Curious worlds of work
“Fuckup Nights” – failure is part of success
People are happy to share success stories. But what about the ideas that have failed so spectacularly? An international event offers them a platform: on “Fuckup Nights”, founders report on their failures. With a touch of humour but completely seriously. That’s because failure should not be seen as a source of shame but as an opportunity. The movement started in Mexico and has now spread all over the world.
Source and photo: fuckupnights.com, Shutterstock
People can call themselves commuters if they don’t live directly above their office and have to venture beyond the limits of their residential area on their way to work. In Switzerland, this is the case for 3.9 million people. By comparison globally, Swiss journeys to work are relatively short: Mr and Mrs Swiss spend just 30.3 minutes getting to work by car, bus, train or by bike. In Japan, a commuting time of 39 minutes lies well below the global average of 69 minutes. The longest commute to work by bus and train is undertaken by workers in Israel: 97 minutes is how long it takes them to get to work on average.
Sources: Federal Statistical Office, statista.com
The workplace beats every online dating agency when it comes to finding love: one in seven people finds the love of their life at work, with a third of marriages beginning at the office.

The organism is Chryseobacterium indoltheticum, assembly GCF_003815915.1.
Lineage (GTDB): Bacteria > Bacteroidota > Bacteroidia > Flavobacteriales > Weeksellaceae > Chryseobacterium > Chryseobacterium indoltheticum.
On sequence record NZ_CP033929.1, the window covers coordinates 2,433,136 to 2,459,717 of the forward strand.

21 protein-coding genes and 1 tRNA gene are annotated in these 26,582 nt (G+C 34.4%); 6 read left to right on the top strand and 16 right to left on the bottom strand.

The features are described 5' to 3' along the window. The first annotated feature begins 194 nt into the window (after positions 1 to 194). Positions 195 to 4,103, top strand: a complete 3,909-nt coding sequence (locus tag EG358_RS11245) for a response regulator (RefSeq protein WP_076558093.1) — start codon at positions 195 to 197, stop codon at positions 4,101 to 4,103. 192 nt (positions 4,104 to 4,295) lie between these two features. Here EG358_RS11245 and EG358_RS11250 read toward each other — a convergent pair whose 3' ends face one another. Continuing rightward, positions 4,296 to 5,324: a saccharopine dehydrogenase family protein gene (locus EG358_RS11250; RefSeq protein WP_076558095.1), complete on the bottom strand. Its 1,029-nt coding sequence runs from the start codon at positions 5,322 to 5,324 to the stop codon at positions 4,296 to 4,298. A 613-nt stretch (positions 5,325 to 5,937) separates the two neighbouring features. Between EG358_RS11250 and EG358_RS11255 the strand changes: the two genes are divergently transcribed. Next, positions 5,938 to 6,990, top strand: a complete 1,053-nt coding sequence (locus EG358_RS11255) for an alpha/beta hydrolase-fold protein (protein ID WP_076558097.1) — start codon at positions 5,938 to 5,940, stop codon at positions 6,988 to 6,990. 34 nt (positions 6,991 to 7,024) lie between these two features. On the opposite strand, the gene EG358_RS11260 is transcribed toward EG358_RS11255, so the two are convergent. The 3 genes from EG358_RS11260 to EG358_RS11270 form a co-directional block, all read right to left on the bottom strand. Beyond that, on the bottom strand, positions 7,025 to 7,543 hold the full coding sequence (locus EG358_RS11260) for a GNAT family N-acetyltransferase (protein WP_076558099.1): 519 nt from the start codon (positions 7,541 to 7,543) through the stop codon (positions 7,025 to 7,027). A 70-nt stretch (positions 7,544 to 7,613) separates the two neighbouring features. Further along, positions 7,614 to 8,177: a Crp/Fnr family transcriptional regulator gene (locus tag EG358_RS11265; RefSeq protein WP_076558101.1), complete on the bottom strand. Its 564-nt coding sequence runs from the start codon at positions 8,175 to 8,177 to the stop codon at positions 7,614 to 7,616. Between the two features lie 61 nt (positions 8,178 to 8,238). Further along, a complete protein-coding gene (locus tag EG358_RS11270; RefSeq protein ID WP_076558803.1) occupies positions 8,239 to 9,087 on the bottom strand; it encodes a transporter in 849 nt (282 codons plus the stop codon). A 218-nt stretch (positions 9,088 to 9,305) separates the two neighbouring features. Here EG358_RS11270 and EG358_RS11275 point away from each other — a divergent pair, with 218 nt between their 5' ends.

Source: Tabloid press
How do you say “boss” in India?
The highest workplace in Europe is in Switzerland
Where water reaches its boiling point at 88 degrees Celsius, you will find the highest workplace in Switzerland: the restaurant on the Klein Matterhorn at 3883 metres above sea level. In the restaurant Matterhorn glacier paradise, the largely Asian clientele are spoilt as they enjoy the panoramic alpine view. It’s not an easy place to work as the air is thin on the Klein Matterhorn and the fluctuations in temperature are extreme.
“Thinking is the hardest work there is, which is probably the reason why so few engage in it.”
Opposition to the Internet is growing: offliners are fighting against digitisation, its drivers and profiteers. They are seeking alternatives to the hyper-digital future and are committed to the democratisation of digitisation. In his book “Offliners”, Swiss future researcher Joël Luc Cachelin describes offliners and their alternative culture to counter digitisation.
Source: Joël Luc Cachelin, “Offliner – Die Gegenkultur der Digitalisierung” (only available in German), wissensfabrik.ch
Every year, an office worker visits the toilet an average of 1,008 times.
Holacracy – a model with a future?
A company managed in a holacratic way is defined by a circular structure, within which there is a clear distribution of roles and responsibilities. Roles are regularly redefined and are constantly adjusted to match the changing requirements of the company. All employees have equal worth and are responsible for their own actions. In short, this means that the principle of holacracy is “managing without a boss”. It was conceived by Brian Robertson, a software developer. Is it a model that should be taken seriously? It’s definitely an interesting approach to work structure within the context of new work.
In one year a full-time employee does 45 hours of overtime.